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The Mk3 Prusa is a great machine, and well worth the cost. Prints very well out of the box, and is a standard workhorse. I have also been experimenting with a dual extruder machine, a Tenlog TL-3D, which is an open dual extruder machine at around $500. For the price, I am very pleased with it. It has taken some "playing with" in order to get everything leveled, but for an inexpensive dual extruder printer it does a fine job.

Dual extruders are somewhat more difficult to work with, and the standard advice is to get a single extruder machine first...the duals can be a bit finicky and can definitely make leveling the bed more challenging. For my needs, I wanted the 300mm build capability as I tend to want to print larger things.
 

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3D printers are like pallet forks, you don't realize how useful they are until you have one. At least that is how it was for me, I am a huge nerd and jump on stuff like this all the time but held off on getting a printer cause I just did not see how much I would use it. Got one last fall and gotta say not sure how i managed without it. Even for stupid junk like I wanted my security cam to mount to the rounded topside of a oil tank via magnets. No problem jump on to Fusion3D made a design in about 20 minutes and then printed it.

I went with the Prusa Mk3 but the kit because I wanted to understand more how it worked before it broke ;). It is a great machine and I have not made any changes to it yet. BUT I will still say these things are not foul proof nor ready for everyone to use. Example I would not get one for my mom. But if you can make a milling machine function and operate these things are by far much easier.

Whatever you get a self-leveling feature in my book is the most critical (Mk3 has it).

Also note carbon fiber filaments it is strongly recommended to have a hardened nozzle I do not think any stock printer comes with such a nozzle. But for ones like the Mk3 swapping the nozzle is pretty simple, worse part is you have to zero the machine again. Basically the carbon fiber will chew up the stock nozzles fairly fast.
 

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My local library has several 3d printers hooked up. Sometimes I've gone in and one or two are working. You can send a project in online, it gets printed and you pick it up in a day or two.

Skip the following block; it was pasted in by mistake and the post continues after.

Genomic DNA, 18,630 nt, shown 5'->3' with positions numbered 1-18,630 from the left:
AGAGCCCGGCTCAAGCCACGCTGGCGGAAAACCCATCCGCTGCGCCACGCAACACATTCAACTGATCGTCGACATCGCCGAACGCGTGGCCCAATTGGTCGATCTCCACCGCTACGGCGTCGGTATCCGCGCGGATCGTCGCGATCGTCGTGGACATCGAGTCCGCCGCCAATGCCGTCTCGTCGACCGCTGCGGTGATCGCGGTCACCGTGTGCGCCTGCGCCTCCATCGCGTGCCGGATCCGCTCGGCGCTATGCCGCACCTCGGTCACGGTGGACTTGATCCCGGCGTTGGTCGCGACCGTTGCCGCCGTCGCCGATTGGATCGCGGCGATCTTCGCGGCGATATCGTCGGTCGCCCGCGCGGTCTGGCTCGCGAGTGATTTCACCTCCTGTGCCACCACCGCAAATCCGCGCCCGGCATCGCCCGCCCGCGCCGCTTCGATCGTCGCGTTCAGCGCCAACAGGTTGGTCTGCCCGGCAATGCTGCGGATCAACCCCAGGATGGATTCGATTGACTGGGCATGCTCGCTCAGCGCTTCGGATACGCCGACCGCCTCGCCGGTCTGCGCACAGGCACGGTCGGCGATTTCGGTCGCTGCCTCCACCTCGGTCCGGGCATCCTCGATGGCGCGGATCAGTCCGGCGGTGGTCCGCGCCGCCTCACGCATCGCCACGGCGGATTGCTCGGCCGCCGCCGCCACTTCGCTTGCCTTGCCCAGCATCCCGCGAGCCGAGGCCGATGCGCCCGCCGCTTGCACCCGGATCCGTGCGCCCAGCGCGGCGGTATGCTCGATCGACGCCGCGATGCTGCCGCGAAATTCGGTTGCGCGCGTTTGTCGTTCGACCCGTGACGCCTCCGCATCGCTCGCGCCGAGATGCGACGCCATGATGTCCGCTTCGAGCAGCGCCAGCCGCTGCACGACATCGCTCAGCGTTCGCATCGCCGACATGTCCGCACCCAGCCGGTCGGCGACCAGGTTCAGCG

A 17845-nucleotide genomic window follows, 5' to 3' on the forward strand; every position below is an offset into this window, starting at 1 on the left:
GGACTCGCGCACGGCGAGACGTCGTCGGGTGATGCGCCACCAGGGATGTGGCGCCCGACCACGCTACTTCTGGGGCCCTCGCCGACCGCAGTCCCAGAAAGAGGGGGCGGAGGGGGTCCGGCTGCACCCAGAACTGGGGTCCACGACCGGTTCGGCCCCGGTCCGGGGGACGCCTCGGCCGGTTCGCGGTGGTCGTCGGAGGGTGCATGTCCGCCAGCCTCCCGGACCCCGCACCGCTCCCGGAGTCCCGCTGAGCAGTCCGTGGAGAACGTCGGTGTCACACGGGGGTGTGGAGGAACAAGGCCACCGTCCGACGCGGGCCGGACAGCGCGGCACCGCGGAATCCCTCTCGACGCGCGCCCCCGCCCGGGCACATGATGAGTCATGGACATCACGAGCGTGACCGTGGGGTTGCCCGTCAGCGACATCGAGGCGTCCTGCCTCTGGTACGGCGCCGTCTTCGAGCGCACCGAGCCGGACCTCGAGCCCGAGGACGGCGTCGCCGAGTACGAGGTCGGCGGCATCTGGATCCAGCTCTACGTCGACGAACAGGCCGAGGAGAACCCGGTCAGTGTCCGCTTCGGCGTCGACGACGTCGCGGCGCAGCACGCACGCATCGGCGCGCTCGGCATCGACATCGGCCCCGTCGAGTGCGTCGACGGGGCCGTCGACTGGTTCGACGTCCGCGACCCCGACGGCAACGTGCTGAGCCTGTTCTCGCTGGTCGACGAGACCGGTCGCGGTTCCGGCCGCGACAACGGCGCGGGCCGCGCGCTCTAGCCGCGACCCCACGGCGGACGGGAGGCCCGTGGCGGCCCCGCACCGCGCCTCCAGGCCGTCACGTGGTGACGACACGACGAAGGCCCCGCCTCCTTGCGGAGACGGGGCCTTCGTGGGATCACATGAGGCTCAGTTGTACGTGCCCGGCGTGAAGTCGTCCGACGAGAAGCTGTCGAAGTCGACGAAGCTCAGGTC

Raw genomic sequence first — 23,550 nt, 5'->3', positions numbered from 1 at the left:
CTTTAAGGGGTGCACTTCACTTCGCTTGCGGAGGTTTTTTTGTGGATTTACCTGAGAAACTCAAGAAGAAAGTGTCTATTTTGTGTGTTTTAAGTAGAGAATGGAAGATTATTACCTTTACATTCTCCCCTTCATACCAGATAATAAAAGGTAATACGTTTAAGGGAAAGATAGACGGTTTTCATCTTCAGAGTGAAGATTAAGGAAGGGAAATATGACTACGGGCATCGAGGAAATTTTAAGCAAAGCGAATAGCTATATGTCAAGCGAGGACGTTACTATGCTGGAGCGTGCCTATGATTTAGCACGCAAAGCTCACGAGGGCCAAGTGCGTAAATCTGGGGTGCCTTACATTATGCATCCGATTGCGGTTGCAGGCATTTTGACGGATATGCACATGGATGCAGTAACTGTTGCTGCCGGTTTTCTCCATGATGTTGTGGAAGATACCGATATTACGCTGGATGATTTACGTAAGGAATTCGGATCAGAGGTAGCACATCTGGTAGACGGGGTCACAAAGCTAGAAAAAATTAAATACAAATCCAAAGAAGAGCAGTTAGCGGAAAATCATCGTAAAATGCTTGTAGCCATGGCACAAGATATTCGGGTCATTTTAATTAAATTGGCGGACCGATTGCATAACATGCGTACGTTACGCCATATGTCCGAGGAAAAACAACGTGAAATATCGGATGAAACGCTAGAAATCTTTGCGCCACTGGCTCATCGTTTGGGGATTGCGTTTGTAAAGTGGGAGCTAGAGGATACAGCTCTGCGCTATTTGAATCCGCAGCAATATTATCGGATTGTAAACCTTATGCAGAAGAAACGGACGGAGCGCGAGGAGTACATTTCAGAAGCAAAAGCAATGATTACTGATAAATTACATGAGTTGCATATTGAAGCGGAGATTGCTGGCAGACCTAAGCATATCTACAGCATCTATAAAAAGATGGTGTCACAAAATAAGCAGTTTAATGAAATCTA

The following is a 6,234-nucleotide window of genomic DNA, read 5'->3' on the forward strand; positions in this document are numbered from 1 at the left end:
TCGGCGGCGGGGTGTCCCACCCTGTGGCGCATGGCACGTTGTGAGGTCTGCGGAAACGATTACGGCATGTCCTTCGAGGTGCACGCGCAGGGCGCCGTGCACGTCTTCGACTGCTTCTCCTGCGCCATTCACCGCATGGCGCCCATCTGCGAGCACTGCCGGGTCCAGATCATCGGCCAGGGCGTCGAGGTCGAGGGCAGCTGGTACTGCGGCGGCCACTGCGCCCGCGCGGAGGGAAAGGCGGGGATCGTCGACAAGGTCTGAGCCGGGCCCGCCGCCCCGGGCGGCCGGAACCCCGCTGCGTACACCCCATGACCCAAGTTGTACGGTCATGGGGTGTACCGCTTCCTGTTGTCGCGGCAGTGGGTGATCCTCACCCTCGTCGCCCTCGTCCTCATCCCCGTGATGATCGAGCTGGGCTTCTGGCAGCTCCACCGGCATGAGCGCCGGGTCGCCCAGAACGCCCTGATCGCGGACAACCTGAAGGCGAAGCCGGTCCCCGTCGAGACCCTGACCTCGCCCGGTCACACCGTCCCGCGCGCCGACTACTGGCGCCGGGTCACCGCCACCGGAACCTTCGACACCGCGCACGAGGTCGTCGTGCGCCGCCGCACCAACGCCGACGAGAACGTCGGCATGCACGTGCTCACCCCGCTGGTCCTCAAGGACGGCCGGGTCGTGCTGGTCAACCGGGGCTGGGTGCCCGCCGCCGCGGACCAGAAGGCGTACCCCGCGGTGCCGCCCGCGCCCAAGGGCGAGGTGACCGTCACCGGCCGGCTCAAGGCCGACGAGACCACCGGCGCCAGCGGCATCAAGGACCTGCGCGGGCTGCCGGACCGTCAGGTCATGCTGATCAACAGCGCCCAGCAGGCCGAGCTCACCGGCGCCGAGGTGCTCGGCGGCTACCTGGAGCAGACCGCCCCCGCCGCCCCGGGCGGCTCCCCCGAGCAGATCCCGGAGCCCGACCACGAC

I've never done it, but you can get your feet wet, try a few projects at very little cost. These are all filament printers.

I looked at resin printers too a few months ago. There's alot to like about them.

resin print review:
Wow! Elegoo Mars 2 Pro Review - Why it is the best. - YouTube
 

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My local library has several 3d printers hooked up. Sometimes I've gone in and one or two are working. You can send a project in online, it gets printed and you pick it up in a day or two.

I've never done it, but you can get your feet wet, try a few projects at very little cost. These are all filament printers.

I looked at resin printers too a few months ago. There's alot to like about them.

resin print review:
Wow! Elegoo Mars 2 Pro Review - Why it is the best. - YouTube
This is good to get started but once you start doing your own designs you will find out quickly that you need a faster turn around for fine tuning your design. Nice part about 3D printing is for doing this type of trial and error in the design. I mean that is what its initial purpose was for, quick prototypes.
 

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At the budget that you are talking about, I second the Prusa printers. They are very extendable. You can get some amazing prints off of them & then as your needs grow, they are very expandable. The community has some amazing modifications/enhancements for them. I personally have a heavy-modified Marker Gear, but it was in the $2500 range.
 

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At the budget that you are talking about, I second the Prusa printers. They are very extendable. You can get some amazing prints off of them & then as your needs grow, they are very expandable. The community has some amazing modifications/enhancements for them. I personally have a heavy-modified Marker Gear, but it was in the $2500 range.
Also if you want to move beyond the Prusa, you can dive into a DIY printer using the Prusa to print the parts for it. Plus I have already wished i had more then one printer. I may build a CoreXY printer over the winter. I save indoor projects for the winter, too much to do in our short summers here to waste on stuff I can do inside. Wife already knows I dont paint inside rooms in the summer, she wanted the bathroom painted but did not pick out the paint before the weather turned so now she waits.